08.12.2017

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“Our feeling is that once you start playing around with an ecosystem, you might have a flurry of activity of viruses that may even start looking for new hosts,” he adds.

Fa says much more needs to be done to fully understand how EVD outbreaks occur, and how the virus is transmitted. The team is currently looking at how outbreaks may be influenced by climate, and how potential Ebola host animals, such as bats, may be linked to deforestation.

“It is now fundamental to go to the field to find out what creates disease flurries, and also to do more research into different types of forests with different levels of deforestation. We need to know what happens to the species, what happens to the virus, in these areas,” he says.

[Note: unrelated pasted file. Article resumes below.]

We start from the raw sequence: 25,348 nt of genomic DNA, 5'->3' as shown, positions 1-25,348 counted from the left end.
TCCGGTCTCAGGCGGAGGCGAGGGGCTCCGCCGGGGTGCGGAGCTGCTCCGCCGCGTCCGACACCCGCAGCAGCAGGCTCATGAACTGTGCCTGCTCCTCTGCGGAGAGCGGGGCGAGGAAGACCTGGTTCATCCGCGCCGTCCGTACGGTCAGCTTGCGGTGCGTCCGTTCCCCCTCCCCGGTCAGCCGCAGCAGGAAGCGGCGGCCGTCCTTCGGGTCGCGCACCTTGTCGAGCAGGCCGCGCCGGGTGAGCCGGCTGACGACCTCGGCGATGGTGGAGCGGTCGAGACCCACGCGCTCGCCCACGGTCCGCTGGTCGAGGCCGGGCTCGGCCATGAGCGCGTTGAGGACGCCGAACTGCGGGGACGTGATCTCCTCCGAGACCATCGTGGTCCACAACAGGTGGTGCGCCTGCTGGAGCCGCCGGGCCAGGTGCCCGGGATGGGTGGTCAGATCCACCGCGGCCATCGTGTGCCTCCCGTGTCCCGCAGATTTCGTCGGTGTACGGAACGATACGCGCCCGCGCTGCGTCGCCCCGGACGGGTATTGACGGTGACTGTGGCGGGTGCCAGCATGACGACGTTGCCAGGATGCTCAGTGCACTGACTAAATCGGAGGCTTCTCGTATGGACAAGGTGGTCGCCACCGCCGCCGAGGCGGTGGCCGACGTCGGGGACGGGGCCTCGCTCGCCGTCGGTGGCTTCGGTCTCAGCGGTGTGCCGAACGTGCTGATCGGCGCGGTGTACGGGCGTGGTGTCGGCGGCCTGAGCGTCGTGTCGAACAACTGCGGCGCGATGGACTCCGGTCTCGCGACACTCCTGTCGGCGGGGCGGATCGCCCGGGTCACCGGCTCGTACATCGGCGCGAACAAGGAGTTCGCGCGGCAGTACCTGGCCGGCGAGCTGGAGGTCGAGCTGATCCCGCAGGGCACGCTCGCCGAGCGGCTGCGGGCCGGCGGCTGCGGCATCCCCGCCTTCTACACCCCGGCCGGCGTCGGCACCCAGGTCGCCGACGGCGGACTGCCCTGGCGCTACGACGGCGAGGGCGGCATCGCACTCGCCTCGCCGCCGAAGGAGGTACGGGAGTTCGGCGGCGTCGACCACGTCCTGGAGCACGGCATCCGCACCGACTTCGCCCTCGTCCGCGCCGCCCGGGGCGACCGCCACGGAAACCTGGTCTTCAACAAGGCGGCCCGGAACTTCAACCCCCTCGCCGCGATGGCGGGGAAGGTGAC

(cifornews/wi)

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This research forms part of the CGIAR Research Program on Forests, Trees and Agroforestry

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